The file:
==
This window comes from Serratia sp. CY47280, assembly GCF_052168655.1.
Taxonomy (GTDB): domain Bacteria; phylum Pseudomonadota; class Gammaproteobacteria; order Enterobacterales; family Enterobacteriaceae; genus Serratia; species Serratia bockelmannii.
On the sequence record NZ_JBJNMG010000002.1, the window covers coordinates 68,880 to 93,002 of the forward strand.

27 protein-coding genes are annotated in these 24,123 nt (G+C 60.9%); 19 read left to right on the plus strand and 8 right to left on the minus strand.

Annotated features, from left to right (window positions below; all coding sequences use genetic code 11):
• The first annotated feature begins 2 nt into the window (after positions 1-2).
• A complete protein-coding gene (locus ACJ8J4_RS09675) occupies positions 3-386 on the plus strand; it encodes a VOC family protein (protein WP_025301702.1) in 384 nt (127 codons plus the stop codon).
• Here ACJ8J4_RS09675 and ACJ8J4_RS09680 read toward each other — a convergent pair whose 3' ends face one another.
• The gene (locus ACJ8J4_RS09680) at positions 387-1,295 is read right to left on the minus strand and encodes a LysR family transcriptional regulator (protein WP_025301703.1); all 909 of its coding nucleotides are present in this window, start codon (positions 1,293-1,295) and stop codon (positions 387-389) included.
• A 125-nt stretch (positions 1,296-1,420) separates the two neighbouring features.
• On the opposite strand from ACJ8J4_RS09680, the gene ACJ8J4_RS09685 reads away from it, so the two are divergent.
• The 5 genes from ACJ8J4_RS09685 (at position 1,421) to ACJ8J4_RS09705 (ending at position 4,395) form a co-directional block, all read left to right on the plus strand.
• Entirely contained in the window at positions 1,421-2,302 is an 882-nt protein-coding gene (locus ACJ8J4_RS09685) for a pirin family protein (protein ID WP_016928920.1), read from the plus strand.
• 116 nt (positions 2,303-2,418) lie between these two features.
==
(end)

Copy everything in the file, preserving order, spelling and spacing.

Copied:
This window comes from Serratia sp. CY47280, assembly GCF_052168655.1.
Taxonomy (GTDB): domain Bacteria; phylum Pseudomonadota; class Gammaproteobacteria; order Enterobacterales; family Enterobacteriaceae; genus Serratia; species Serratia bockelmannii.
On the sequence record NZ_JBJNMG010000002.1, the window covers coordinates 68,880 to 93,002 of the forward strand.

27 protein-coding genes are annotated in these 24,123 nt (G+C 60.9%); 19 read left to right on the plus strand and 8 right to left on the minus strand.

Annotated features, from left to right (window positions below; all coding sequences use genetic code 11):
• The first annotated feature begins 2 nt into the window (after positions 1-2).
• A complete protein-coding gene (locus ACJ8J4_RS09675) occupies positions 3-386 on the plus strand; it encodes a VOC family protein (protein WP_025301702.1) in 384 nt (127 codons plus the stop codon).
• Here ACJ8J4_RS09675 and ACJ8J4_RS09680 read toward each other — a convergent pair whose 3' ends face one another.
• The gene (locus ACJ8J4_RS09680) at positions 387-1,295 is read right to left on the minus strand and encodes a LysR family transcriptional regulator (protein WP_025301703.1); all 909 of its coding nucleotides are present in this window, start codon (positions 1,293-1,295) and stop codon (positions 387-389) included.
• A 125-nt stretch (positions 1,296-1,420) separates the two neighbouring features.
• On the opposite strand from ACJ8J4_RS09680, the gene ACJ8J4_RS09685 reads away from it, so the two are divergent.
• The 5 genes from ACJ8J4_RS09685 (at position 1,421) to ACJ8J4_RS09705 (ending at position 4,395) form a co-directional block, all read left to right on the plus strand.
• Entirely contained in the window at positions 1,421-2,302 is an 882-nt protein-coding gene (locus ACJ8J4_RS09685) for a pirin family protein (protein ID WP_016928920.1), read from the plus strand.
• 116 nt (positions 2,303-2,418) lie between these two features.